A Hundred-Million Year History of the Corner Rise and New England Seamounts
US Geological Survey
If you drained the water from the ocean basins, some of the most dramatic features that you'd see are the tens of thousands of underwater volcanoes called 'seamounts.' These seamounts are sometimes isolated from each other, but more often are found in clusters and or in chains that stretch across the ocean basin for hundreds of miles. Perhaps the best known of these is the Hawaiian Islands -- Emperor Seamount Chain that stretches over 6000 km in the Pacific from Hawaii to near the Aleutian Islands west of Alaska. But there are also seamount chains in the Atlantic Ocean -- including the Corner Rise and New England Seamounts. How do these chains of volcanoes form?
In some places on Earth, isolated plumes of hot material rise from within the mantle below the tectonic plates that form the rigid, outer layer of the Earth. As the plume approaches and penetrates the plates that move across the surface of the earth, it forms magmas that may erupt at the surface in volcanoes known as 'hotspots.' The volcanic activity derived from a plume usually fluctuates in time, but the overlying tectonic plate keeps moving. With successive volcanic activity, new volcanoes form on the seafloor. If this happens many times over millions of years, a line of seafloor volcanoes is formed. This line of volcanoes records the direction that the tectonic plate was moving over geologic time. Sometimes plates change direction, as can be seen by the bend in the Hawaiian Islands -- Emperor Seamount Chain.
The New England Seamounts are the middle portion of a long-distance and long-lived hotspot chain that extends from Canada to undersea volcanoes on the African tectonic plate. The volcanic activity that formed this long chain provides a history how the North American and African plates have been moving for over 100 million years.
Map of the entire track of the hotspot that formed the New England Seamounts and other associated volcanoes, from the Monteregian Hills (red dots) in the west to Great Meteor Seamount in the east.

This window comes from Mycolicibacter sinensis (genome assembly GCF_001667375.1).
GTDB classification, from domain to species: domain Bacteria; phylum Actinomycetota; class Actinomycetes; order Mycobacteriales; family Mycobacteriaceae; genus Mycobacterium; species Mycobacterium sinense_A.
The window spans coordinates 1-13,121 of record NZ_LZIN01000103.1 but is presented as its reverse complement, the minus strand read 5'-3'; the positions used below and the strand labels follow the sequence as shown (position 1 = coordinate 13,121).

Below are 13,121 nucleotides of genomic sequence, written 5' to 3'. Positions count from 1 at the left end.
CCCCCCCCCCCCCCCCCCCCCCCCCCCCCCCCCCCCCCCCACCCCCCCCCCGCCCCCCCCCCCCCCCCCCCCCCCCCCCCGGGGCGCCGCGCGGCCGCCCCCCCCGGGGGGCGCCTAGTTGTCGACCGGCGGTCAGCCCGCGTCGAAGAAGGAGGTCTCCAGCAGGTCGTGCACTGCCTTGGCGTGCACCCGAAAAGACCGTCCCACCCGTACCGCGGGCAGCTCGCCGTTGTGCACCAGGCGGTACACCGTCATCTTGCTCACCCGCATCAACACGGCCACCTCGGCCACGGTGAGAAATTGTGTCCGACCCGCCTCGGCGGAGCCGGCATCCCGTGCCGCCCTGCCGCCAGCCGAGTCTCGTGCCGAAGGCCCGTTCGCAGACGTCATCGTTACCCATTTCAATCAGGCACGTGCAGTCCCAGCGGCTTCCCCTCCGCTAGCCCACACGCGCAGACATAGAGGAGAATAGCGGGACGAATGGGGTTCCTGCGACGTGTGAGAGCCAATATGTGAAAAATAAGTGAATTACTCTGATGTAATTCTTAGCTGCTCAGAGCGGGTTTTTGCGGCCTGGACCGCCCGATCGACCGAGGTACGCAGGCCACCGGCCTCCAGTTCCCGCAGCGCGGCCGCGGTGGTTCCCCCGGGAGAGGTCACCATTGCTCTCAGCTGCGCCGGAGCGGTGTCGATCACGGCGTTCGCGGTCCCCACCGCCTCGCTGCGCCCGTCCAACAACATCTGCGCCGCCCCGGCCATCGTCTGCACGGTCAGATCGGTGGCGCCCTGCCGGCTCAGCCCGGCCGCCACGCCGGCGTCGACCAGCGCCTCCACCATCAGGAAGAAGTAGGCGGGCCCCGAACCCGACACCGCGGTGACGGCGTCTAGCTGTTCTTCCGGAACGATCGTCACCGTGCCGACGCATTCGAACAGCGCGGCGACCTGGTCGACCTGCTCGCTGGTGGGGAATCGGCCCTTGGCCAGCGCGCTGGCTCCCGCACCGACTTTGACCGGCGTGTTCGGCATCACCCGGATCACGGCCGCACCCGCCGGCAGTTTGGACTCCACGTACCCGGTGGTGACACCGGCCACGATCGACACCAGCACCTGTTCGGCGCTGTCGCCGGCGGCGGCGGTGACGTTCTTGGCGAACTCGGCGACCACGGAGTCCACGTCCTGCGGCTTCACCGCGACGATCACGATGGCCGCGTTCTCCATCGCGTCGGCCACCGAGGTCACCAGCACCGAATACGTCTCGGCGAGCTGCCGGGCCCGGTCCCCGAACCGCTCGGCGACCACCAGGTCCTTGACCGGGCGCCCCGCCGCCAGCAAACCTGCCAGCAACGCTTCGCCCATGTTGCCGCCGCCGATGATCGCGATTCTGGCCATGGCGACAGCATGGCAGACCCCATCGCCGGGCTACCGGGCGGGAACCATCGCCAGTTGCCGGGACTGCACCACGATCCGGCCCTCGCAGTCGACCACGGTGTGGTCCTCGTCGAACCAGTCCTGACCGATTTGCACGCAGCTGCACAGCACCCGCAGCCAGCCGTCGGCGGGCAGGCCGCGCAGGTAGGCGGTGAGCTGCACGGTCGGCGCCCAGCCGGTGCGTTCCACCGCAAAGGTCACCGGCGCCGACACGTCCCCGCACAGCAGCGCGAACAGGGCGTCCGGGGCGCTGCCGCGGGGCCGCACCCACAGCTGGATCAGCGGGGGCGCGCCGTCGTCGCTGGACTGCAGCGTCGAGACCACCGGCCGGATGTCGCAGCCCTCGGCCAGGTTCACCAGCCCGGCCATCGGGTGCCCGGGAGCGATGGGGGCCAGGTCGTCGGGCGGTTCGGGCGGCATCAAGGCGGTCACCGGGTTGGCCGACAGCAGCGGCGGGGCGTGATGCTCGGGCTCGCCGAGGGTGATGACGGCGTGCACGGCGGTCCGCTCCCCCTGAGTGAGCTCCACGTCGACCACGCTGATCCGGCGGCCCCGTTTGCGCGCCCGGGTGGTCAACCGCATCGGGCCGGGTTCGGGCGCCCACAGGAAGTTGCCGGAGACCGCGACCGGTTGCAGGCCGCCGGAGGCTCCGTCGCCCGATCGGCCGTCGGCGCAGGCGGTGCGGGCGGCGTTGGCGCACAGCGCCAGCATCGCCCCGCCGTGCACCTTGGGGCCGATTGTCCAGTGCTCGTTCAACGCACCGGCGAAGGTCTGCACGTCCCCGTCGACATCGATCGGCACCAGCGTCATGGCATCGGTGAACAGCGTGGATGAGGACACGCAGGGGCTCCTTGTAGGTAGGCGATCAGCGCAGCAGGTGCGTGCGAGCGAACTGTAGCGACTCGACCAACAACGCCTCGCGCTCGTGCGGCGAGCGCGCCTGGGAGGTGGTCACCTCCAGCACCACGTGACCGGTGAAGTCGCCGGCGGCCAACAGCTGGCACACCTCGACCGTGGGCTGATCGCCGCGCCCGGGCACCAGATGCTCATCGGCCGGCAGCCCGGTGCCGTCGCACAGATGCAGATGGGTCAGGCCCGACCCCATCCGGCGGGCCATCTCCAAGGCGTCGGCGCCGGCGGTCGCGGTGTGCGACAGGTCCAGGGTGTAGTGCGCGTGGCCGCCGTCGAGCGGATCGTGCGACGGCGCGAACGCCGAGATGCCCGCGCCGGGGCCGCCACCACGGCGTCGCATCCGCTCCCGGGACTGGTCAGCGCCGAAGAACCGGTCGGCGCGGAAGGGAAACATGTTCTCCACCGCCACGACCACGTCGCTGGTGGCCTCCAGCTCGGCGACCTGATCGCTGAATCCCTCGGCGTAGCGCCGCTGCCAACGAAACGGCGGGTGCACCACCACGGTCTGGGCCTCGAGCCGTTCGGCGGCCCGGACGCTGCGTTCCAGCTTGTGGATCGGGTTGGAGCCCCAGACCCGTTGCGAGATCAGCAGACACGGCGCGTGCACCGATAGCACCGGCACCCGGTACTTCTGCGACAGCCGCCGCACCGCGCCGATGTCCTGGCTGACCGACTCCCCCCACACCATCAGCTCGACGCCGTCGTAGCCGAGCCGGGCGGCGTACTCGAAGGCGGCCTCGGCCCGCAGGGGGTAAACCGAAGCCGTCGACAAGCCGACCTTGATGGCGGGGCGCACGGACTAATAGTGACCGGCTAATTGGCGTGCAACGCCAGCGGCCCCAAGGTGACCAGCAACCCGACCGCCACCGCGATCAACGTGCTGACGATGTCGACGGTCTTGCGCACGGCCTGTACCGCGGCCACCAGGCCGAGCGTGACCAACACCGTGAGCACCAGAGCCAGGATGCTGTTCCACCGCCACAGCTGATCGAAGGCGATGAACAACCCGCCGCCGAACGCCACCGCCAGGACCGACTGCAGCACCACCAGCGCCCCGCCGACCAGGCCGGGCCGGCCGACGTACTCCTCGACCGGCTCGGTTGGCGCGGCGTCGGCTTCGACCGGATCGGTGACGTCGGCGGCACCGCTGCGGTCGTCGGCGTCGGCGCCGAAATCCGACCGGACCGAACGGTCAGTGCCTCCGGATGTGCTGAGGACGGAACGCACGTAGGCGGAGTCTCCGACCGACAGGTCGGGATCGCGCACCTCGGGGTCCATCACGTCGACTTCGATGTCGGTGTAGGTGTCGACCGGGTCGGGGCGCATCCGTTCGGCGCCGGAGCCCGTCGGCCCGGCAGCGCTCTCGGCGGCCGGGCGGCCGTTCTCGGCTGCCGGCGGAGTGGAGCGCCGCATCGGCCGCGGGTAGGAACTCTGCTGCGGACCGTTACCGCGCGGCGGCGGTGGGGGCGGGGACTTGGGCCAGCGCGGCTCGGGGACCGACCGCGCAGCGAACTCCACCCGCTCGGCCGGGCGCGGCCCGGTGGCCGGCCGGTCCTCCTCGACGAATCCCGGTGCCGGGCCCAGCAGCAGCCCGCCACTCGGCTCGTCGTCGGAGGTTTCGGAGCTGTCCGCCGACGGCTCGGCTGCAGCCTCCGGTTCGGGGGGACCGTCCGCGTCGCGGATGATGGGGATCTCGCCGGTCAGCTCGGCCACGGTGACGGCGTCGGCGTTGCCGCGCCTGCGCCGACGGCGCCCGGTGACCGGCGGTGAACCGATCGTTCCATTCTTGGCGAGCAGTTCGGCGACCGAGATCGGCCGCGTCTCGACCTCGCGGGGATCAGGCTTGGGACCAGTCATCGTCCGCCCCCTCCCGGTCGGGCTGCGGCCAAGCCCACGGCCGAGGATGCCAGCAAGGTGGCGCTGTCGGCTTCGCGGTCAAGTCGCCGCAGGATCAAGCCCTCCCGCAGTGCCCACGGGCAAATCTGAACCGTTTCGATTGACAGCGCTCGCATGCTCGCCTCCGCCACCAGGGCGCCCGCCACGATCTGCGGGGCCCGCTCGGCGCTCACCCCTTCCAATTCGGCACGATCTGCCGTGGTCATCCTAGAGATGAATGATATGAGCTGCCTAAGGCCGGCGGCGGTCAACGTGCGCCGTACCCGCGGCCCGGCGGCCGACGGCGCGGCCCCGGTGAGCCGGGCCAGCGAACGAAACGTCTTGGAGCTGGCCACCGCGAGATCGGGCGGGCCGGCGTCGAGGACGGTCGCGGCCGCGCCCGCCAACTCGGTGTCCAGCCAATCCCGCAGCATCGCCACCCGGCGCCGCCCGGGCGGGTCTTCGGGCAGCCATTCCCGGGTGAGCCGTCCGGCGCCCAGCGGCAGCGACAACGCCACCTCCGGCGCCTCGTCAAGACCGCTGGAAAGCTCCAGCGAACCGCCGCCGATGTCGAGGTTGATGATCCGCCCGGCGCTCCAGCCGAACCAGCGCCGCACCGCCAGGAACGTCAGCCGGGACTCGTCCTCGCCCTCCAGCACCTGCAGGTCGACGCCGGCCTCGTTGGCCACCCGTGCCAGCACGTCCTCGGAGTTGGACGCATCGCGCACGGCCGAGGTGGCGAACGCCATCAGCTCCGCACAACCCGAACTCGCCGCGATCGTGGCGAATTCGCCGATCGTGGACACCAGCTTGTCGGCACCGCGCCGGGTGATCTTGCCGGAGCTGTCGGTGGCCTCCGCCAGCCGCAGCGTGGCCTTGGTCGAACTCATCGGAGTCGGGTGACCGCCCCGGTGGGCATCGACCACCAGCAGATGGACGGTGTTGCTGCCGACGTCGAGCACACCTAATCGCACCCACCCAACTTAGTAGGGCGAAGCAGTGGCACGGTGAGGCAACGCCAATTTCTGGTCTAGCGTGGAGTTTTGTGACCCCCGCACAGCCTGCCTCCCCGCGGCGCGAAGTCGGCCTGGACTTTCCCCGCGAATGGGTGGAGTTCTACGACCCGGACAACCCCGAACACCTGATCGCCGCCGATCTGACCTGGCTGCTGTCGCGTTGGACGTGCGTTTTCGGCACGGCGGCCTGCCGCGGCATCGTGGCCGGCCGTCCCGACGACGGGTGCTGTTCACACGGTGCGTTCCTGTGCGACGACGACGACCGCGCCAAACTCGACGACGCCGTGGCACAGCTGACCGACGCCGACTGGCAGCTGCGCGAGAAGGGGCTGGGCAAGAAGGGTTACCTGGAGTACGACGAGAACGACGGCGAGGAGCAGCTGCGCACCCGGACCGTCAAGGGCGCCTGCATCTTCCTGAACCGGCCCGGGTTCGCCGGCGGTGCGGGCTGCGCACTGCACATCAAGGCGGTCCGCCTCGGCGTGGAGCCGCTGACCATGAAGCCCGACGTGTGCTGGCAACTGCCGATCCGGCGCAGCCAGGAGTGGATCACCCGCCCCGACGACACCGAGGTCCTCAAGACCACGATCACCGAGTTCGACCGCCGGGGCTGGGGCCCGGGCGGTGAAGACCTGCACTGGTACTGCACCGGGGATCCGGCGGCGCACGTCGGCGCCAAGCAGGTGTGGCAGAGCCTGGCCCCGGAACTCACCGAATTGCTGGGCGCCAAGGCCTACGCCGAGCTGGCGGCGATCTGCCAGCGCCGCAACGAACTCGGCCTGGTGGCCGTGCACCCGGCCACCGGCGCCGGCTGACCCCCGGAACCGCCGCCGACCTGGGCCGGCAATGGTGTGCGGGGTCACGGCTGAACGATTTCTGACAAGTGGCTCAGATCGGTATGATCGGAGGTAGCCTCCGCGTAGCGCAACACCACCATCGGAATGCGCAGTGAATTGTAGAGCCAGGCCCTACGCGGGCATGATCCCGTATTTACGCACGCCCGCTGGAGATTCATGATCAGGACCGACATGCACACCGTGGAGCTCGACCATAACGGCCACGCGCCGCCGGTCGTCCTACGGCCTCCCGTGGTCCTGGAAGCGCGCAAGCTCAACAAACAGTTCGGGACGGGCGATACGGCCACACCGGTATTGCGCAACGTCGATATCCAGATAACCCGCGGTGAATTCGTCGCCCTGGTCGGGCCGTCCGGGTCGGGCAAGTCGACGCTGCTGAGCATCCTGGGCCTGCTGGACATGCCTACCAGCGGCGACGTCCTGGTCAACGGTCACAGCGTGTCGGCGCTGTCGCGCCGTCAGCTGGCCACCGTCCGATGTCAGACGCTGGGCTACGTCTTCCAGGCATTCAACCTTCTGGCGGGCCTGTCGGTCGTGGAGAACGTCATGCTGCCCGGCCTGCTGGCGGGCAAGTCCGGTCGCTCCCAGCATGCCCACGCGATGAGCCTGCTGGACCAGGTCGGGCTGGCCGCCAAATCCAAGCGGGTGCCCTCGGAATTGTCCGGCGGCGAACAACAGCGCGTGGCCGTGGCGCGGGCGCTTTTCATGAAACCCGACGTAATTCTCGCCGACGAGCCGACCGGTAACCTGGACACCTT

The bottom graph shows in red the height of the land and depth of the seafloor along the hotspot track. Blue lines show the seafloor depths surrounding the seamounts to emphasize how high the volcanoes rise above their surroundings.
The Monteregian Hills, which share a name with the city of Montreal in Quebec, Canada, are the eroded remnants of volcanoes that are the oldest volcanoes of the hotspot track: they were active about 125 million years ago. Slightly younger parts of the hotspot track are found in the White Mountains of New Hampshire and neighboring U.S. states. The next youngest section of the hotspot track forms the New England Seamounts in the Atlantic Ocean. They were active between 100 and 80 million years ago. The Corner Rise Seamounts, farther to the east, formed around 75 million years ago. The most recent volcanic activity of this hotspot created the Great Meteor group of seamounts that are on the African tectonic plate; these seamounts formed 10-20 million years ago.
There are about 25 large volcanoes that make up the New England Seamounts over a distance of about 1200 km, and they get younger towards the east. Bear Seamount, at the west end of the chain is the oldest of the New England Seamounts. It was volcanically active just over 100 million years ago. The youngest is Nashville Seamount, which formed about 80 million years ago. The Corner Rise Seamounts are offset ~400 km to the east of the New England Seamount chain and are misaligned with respect to the trend of the New England Seamounts. The volcanoes of the Corner Rise form longer ridges with more prominent topographic 'saddles' than are seen in the New England Seamounts. They formed on younger oceanic crust, which may explain some of their differences relative to the New England Seamounts. The Great Meteor Seamount group formed on the eastern side of the Mid-Atlantic Ridge spreading center, on the African tectonic plate, and they are the largest and youngest volcanoes of all of the seamounts that were formed by the hotspot.
The volcanoes rise from 500 m to several kilometers above the surrounding seafloor, and they are conical in shape, often with flat tops. Submarine landslides down the sides of many of these volcanoes have changed their shapes. There are also many smaller volcanoes both on the slopes of the major volcanoes and surrounding them.
Seamounts are also important because they harbor more marine life than the surrounding seafloor. More organisms live around seamounts because the seamounts disrupt ocean currents and cause deep waters rich in nutrients to move upwards towards the surface. The currents also sweep the seafloor free of sediments in places, so organisms that need to attach themselves to a hard surface, such as deep-sea corals, can grow on the sides of seamounts. Scientists make the analogy of the deep-seafloor being like a desert for many types of marine life, one that is interrupted by biological oases at seamounts.